Again, if we imagine a world in which truly public figures exist 'naturally,' and only some of these public
figures are bishops and priests, we are back imagining a world that supposedly can find meaning within some
time-less framework that is prior to the New Covenant.
      I am perfectly well aware that our everyday vocabulary practically demands that we call people like kings
and presidents 'public figures,' and we are still free to do so, as long as we recognize that if we really take that
language completely seriously, it doesn't work, and it never will. Taking it seriously inevitably puts us back
into some time-less framework in which some king, or some president, or at least some concept or reality, is
prior to the New Covenant.
      So, we just have to bite the bullet and call a spade a spade: the only truly public figures are part of the
sacramental 'order,' the Eucharistic 'order' of history. That means: bishops and priests, alone.
      Now that you know who the only truly public figures in history are, we can begin to discuss the truly
covenantal freedom of the relationship between Man's 'private' work or prayer and the public work of the
Church, as Fr. Keefe sees it.
      In effect, Fr. Keefe says that bishops and priests need to take the Fall with utter seriousness: Man has the
freedom to destroy himself and everything else as thoroughly as his powers permit. Only some trivialization
of the Fall allows this message to go unnoticed. It is only the impossible Catholic optimism, the absolute
confidence, not in Man, but in the Lord of history, which permits bishops and priests to proclaim this
ridiculous covenantal freedom, but it is the same absolute confidence in the Lord of history that also calls for
the proclamation of that freedom in all seriousness.
      In this way Fr. Keefe not only endorses the work of Fr. John Courtney Murray, S.J., regarding the
relationship between the Catholic Church and the civil order, work available in the compilation entitled We
Hold These Truths. Fr. Keefe goes far beyond endorsement, and does something that will prove to have great
significance for the Church: he gives Fr. Murray's work a sacramental ground. He relates Fr. Murray's
conclusions directly to the freedom given in the New Covenant itself.
      As Fr. Murray saw, the freedom of the civil order is grounded in the prior freedom of the Church. Fr.
Murray grounds this freedom in the natural law and in tradition. This may give the impression, as many
'natural law' arguments do, that the freedom of the Church, and the subordinate yet real freedom of the civil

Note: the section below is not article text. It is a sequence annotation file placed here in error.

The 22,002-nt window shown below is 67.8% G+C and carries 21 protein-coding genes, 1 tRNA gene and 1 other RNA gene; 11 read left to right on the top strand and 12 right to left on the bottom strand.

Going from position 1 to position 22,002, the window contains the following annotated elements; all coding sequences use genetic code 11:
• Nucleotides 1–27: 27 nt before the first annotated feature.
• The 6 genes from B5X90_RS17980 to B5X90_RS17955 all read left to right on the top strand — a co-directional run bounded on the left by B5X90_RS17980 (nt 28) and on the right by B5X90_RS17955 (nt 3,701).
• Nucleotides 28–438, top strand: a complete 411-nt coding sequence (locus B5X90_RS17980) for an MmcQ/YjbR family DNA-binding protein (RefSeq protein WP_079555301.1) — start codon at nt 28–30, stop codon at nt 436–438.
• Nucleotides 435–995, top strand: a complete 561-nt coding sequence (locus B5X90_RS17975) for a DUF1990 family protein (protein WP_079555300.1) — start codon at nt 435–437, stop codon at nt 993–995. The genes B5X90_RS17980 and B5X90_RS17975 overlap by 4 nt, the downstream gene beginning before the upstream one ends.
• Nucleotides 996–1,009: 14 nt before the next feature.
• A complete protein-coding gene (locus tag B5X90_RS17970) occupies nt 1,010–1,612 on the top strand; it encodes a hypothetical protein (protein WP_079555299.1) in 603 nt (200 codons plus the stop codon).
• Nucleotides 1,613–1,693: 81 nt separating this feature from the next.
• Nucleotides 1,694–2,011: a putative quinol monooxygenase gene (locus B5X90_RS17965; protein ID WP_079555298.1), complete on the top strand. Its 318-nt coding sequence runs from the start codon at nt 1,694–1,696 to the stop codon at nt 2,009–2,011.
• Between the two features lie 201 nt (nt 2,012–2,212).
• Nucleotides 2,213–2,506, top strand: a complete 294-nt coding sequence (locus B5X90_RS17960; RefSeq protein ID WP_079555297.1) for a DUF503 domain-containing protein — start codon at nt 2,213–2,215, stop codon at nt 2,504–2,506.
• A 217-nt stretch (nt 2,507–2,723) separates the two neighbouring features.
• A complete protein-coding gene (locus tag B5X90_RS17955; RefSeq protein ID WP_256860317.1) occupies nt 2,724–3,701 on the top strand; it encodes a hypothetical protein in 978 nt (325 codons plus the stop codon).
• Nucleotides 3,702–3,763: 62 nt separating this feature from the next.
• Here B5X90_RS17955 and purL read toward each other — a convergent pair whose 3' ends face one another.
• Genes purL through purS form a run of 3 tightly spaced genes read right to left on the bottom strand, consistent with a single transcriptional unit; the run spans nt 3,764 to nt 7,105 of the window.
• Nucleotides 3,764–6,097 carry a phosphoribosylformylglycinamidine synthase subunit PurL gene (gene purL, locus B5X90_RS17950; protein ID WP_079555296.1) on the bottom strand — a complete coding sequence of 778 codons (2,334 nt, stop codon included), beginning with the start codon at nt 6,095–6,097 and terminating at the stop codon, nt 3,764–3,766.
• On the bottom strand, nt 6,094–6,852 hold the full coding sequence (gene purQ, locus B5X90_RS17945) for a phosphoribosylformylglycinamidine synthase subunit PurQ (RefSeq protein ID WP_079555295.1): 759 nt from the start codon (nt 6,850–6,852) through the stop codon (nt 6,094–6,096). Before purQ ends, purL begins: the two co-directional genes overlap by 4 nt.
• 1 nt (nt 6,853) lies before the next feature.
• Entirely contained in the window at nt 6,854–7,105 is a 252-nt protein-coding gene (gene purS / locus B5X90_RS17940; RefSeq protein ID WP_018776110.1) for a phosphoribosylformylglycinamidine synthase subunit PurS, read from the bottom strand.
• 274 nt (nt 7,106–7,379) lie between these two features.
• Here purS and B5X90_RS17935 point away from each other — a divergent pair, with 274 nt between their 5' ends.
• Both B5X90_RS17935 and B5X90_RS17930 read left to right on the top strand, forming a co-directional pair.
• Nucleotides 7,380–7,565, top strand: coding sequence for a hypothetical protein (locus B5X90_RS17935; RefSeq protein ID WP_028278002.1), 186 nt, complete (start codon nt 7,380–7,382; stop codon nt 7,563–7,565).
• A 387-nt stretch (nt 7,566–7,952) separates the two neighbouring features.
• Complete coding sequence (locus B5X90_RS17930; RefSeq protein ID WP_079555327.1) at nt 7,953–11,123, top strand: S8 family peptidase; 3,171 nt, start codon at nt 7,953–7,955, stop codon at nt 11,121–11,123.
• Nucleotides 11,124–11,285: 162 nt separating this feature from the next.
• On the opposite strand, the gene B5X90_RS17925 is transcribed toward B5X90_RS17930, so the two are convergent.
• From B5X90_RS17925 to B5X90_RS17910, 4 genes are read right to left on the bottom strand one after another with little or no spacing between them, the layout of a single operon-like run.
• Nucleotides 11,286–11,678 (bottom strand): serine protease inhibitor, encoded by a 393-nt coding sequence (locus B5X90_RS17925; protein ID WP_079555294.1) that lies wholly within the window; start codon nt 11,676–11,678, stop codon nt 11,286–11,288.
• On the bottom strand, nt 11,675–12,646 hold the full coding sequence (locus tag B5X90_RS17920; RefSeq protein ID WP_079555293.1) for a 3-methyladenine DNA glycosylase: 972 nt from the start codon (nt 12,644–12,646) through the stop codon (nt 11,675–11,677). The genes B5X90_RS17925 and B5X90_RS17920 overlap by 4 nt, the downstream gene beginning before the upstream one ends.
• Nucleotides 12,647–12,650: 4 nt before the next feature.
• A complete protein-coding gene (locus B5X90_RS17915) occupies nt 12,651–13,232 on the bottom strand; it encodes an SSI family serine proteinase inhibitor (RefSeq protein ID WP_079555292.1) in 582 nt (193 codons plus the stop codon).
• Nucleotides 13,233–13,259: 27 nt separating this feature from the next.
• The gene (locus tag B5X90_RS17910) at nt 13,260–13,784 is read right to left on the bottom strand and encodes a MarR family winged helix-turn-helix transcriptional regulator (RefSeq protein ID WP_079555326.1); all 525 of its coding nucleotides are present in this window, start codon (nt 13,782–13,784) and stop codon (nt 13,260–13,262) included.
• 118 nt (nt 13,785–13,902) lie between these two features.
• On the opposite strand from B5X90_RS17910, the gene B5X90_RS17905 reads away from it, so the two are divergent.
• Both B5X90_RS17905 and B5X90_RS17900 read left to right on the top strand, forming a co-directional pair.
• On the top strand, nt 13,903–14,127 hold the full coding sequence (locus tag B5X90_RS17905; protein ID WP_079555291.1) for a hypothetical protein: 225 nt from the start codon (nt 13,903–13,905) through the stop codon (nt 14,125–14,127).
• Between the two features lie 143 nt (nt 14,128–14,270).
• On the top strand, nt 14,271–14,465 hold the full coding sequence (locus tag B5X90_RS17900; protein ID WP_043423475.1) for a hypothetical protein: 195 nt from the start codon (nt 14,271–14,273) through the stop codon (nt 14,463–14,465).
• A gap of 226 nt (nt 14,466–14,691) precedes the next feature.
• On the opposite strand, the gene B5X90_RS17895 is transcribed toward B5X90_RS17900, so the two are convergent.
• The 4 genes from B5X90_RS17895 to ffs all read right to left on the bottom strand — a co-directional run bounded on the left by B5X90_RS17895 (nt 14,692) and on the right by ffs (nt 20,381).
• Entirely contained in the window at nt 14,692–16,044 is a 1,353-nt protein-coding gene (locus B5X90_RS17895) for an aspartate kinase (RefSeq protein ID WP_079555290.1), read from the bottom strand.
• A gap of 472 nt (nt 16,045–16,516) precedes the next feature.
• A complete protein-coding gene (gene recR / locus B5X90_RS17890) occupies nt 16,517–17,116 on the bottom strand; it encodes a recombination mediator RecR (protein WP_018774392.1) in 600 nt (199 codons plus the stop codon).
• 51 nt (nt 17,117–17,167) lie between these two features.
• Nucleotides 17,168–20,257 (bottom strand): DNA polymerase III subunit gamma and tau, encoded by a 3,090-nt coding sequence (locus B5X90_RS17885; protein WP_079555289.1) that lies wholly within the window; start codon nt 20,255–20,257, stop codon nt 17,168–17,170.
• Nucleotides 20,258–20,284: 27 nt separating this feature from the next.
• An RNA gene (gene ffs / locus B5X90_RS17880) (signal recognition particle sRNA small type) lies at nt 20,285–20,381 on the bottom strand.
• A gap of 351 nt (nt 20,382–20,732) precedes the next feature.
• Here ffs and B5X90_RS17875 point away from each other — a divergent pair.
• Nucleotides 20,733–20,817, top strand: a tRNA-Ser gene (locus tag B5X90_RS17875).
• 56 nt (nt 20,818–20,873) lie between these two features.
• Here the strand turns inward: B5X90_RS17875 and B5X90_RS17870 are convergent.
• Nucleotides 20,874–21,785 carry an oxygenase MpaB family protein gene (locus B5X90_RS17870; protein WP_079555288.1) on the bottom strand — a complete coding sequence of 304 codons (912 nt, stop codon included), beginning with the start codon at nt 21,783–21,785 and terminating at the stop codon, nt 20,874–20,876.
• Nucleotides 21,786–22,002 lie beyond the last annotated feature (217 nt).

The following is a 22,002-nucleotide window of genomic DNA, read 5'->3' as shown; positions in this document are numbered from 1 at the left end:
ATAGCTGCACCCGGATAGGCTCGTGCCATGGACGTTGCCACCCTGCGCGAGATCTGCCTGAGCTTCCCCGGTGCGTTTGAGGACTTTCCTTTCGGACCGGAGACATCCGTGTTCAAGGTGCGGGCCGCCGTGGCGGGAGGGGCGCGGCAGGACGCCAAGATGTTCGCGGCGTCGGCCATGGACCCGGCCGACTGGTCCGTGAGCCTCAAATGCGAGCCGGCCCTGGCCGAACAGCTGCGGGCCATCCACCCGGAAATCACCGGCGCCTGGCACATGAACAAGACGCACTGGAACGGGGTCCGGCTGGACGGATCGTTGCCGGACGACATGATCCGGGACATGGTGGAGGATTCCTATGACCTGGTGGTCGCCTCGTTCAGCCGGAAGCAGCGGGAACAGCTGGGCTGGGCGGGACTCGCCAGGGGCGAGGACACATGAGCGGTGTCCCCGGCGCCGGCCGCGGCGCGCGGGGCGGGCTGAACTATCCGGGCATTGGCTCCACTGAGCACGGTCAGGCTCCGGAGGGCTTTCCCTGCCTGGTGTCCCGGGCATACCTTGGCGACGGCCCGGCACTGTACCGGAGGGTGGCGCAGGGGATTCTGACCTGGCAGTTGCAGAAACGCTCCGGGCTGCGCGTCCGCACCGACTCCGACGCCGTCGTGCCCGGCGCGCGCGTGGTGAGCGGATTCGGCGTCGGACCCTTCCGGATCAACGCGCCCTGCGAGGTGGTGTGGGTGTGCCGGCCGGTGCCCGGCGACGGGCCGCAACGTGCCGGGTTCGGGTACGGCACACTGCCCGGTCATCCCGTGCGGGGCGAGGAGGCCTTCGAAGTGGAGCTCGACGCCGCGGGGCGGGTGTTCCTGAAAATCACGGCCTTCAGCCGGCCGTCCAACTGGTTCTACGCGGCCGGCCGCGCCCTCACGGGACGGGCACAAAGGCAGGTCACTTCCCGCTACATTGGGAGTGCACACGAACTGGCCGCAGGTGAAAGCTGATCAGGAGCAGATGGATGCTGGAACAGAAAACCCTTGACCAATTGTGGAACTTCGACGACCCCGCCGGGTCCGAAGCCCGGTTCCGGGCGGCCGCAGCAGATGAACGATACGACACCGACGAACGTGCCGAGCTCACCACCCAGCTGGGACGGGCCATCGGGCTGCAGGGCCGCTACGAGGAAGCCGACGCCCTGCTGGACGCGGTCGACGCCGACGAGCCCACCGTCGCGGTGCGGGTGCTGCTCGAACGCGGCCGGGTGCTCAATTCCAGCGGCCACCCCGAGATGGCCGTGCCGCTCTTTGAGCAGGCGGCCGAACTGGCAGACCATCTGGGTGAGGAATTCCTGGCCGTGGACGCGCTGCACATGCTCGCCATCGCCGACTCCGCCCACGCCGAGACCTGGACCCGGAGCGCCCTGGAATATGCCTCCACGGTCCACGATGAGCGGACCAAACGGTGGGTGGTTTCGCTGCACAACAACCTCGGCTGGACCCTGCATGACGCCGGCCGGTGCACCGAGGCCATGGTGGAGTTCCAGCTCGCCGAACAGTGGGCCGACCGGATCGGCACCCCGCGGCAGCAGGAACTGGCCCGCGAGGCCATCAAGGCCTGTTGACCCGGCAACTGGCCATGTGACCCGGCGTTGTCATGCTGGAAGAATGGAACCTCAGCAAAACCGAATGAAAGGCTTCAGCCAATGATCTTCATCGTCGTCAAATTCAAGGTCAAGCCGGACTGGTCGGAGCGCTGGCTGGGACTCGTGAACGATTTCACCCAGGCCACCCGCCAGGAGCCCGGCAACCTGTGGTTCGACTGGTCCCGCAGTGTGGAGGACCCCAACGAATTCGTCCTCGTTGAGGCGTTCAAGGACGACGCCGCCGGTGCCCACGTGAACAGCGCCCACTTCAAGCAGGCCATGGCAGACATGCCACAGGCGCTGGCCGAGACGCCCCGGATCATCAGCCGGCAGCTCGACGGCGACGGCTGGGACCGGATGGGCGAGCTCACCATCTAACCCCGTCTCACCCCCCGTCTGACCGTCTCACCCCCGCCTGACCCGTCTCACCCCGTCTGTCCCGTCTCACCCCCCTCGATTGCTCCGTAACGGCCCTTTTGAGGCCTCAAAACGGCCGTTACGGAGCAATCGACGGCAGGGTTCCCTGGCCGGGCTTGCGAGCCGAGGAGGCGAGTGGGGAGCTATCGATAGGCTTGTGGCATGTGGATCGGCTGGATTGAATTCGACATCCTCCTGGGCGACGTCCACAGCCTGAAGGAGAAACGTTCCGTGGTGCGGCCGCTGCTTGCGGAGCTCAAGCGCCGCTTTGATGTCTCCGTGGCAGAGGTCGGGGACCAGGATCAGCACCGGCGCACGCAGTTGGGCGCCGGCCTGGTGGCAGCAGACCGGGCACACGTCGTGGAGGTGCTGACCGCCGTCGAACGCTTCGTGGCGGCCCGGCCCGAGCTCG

order, ought to be available to "reason" as 'flesh' alone. What Fr. Keefe sees is that the grounding of both
orders is in fact covenantal. Therefore, the freedom of the civil order is covenantal, free, and historical with
the full weight of those words as he develops them in Covenantal Theology.
      Fr. Keefe sees that the freedom of the civil order identified by Fr. Murray has a direct basis in the New
Covenant. That this extraordinary insight is a mere implication of the argument developed in Covenantal
Theology should serve as some mark of how important an argument it is.
      Fr. Keefe puts this in negative terms, but it is fair to turn it around and put it in positive terms. Bishops
and priests of the Church have a sacramental responsibility to protect the (humanly) impossible freedom of
the 'private' civil order.
      First and foremost, they do this by being clearly public figures. Otherwise, the 'private' civil order is
impeded in its free appropriation of the public work given solely in and through the Church's free liturgical
mediation of her faith. If bishops and priests are not clearly public figures, there are no clearly public figures,
by definition, since bishops and priests are the only possible public figures.
      Once bishops and priests are not obviously public figures, if, for example, they begin to intrude on the
civil order, then, among other things, they risk giving scandal. It becomes easier to conclude that no genuinely
public figures can exist in 'flesh,' and easier to conclude that the only realm that exists in 'flesh' is 'private.'

N.B. This is an html-ized copy of a page from the pdf file, The Knucklehead's Guide to Covenantal Theology.

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